Design Critique: Warm Contrasts Living Room
Feb 01, 2010
You know how sometimes you flip through a home magazine and see the perfect room? It's exactly what you'd do in your own house, if you only knew how? I found a room that instantly appealed to me in a back issue of Sunset Magazine, part of its Menlo Park Idea House. I broke it down element by element, so you can understand why it all works and how to apply the same principles in your own house.
Here's the gorgeous room:
Why it works:
The obvious source of contrast is the wall color: steely blue plus its complement, orange, next to a warm linen color with soft white trim. The furniture and fireplace are pale and neutral, contrasting with the darker, saturated walls. Style-wise, the crisp and heavy lines of the fireplace, bureau, and coffee table contrast with the softer-shaped chairs and the delicate accent table. Amongst all the right angle and squares, the curvy chairs and table stand out as something special.
Repetition done in a subtle, elemental way helps a room "stick together." In this space, metal is repeated in the accent table, the nailhead trim on the chairs, and in some of the accessories. Rectangles are repeated in a big way, from the gallery wall to the shapes in the fireplace and mantel.
Cross-pollination is bringing a major element from one space into the next space as a minor element. Above, you can see that some of the blue shades are brought into the next room in the artwork. Below, notice how the drapes pick up on the wall color of the dining room. (The drapes are the one element I'm not very fond of… I think the space calls for more tailored drapes or none at all.)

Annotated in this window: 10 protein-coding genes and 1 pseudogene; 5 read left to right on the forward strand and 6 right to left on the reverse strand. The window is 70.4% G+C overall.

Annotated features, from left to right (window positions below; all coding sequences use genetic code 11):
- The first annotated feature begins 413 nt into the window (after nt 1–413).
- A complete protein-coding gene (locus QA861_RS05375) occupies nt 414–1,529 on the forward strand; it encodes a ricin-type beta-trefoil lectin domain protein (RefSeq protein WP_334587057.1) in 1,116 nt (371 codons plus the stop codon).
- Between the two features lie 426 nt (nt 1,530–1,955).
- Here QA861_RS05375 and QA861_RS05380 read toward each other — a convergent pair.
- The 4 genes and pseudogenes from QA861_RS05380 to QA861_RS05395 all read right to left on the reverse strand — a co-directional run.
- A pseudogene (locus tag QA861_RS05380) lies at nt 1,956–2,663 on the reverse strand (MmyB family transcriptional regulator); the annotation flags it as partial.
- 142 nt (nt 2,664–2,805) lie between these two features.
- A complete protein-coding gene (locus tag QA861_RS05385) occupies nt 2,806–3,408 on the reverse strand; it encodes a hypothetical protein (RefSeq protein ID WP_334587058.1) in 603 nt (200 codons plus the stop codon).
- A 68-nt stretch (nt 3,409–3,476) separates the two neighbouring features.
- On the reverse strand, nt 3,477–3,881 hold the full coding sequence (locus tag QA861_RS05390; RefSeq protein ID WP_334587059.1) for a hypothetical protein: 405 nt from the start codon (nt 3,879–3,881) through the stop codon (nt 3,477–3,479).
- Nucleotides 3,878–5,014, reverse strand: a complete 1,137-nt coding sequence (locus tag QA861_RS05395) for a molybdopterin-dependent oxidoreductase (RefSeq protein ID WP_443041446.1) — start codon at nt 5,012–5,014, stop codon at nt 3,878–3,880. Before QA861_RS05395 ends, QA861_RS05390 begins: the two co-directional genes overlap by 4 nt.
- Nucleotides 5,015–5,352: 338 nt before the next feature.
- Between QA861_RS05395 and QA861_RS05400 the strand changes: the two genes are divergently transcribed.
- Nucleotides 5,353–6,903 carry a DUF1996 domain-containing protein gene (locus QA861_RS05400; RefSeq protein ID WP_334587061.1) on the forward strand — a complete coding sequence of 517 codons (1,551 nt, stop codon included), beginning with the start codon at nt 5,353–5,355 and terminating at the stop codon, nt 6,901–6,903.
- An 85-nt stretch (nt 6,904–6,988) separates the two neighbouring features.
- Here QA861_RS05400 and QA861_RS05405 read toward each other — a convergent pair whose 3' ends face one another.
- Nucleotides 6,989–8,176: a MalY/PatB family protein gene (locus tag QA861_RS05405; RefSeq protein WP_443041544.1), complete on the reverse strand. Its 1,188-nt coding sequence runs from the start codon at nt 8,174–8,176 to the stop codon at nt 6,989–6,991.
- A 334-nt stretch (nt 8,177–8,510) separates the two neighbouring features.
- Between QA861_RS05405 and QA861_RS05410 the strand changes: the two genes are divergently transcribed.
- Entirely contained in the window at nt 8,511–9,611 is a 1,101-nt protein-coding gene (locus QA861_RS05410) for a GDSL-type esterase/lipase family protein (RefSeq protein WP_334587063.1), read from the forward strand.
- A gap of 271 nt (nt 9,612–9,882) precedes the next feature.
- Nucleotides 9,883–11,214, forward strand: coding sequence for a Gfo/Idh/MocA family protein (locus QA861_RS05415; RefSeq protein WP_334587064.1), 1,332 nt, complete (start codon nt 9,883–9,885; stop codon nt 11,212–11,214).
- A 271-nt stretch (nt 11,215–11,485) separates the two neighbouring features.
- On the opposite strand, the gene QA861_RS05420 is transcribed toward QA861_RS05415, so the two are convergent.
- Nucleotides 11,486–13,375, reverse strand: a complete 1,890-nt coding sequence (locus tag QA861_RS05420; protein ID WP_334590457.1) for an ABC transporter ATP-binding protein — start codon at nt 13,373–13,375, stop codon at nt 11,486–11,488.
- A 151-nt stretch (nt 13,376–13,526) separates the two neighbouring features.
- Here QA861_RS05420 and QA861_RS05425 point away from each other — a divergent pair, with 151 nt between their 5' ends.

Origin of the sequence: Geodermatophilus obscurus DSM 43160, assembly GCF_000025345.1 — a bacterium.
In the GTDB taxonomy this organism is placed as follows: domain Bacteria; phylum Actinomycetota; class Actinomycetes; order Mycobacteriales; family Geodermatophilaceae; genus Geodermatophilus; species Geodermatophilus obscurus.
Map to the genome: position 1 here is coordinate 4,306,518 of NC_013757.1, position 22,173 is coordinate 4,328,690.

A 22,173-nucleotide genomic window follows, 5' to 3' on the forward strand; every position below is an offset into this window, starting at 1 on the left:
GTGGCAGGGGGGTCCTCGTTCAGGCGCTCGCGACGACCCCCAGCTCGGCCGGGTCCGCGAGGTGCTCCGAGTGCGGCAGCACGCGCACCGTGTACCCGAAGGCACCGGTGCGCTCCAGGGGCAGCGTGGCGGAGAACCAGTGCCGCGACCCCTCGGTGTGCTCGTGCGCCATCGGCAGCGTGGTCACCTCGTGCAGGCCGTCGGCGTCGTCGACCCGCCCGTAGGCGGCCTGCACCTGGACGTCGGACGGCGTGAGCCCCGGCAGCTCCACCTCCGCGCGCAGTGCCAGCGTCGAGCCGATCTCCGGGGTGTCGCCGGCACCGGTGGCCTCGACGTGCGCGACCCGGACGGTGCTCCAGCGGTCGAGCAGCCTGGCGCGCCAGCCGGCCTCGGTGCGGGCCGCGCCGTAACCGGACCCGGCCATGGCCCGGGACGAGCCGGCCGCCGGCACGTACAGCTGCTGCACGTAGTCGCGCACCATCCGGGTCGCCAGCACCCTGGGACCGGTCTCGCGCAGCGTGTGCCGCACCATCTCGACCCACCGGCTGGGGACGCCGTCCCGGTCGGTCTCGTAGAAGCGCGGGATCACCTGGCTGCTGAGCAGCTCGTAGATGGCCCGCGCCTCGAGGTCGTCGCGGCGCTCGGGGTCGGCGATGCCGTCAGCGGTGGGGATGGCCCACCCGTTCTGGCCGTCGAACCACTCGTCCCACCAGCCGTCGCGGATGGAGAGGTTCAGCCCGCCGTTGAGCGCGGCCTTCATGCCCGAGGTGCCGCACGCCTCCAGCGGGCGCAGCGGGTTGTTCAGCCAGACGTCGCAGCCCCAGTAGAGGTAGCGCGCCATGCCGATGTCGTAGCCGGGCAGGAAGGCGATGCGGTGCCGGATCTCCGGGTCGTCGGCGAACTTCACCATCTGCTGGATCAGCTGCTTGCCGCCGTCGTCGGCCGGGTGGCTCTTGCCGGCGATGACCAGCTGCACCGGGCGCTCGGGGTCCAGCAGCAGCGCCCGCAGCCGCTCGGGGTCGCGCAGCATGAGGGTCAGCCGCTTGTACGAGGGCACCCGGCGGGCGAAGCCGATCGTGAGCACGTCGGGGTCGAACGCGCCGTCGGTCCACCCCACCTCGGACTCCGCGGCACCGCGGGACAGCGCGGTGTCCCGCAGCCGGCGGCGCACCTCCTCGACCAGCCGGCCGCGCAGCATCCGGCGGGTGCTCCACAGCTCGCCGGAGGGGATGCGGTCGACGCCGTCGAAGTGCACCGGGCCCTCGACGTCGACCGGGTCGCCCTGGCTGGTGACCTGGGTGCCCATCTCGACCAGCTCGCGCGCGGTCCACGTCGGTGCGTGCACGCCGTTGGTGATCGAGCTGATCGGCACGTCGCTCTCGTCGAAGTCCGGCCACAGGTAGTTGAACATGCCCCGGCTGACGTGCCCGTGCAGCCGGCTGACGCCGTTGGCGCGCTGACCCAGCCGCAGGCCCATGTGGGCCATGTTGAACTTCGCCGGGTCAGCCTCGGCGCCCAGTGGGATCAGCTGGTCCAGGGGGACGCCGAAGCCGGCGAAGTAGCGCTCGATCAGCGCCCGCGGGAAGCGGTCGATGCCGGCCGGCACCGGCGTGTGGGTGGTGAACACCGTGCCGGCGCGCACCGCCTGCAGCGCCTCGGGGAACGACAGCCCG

PHOTOS: E. Spencer-Toy.
These rooms have a nice human scale. Just big enough for a small gathering, with a hint of separation between the spaces due to the wide opening in the wall. Furniture is grouped closely, and it's an appropriate size that keeps the smaller rooms feeling spacious.
It's nice for a space to feel natural and comfortable, but it shouldn't be boring. A little design surprise here and there keeps it lively. The orange wall above the fireplace is unexpected, as is the floor-to-ceiling arrangement of art on the gallery wall.
See the rest of the house here.
Do you have a file of favorite room photos? Want some help understanding what makes them work? Send me one and I'll dissect it here on Room for Inspiration. Or, order an eDecor Plan and I'll take care of every detail to make your room feel like your inspiration room on your own budget! Just email me. —Diane
TAGS: sunset magazine menlo park idea house living dining room interpreting interior design principles
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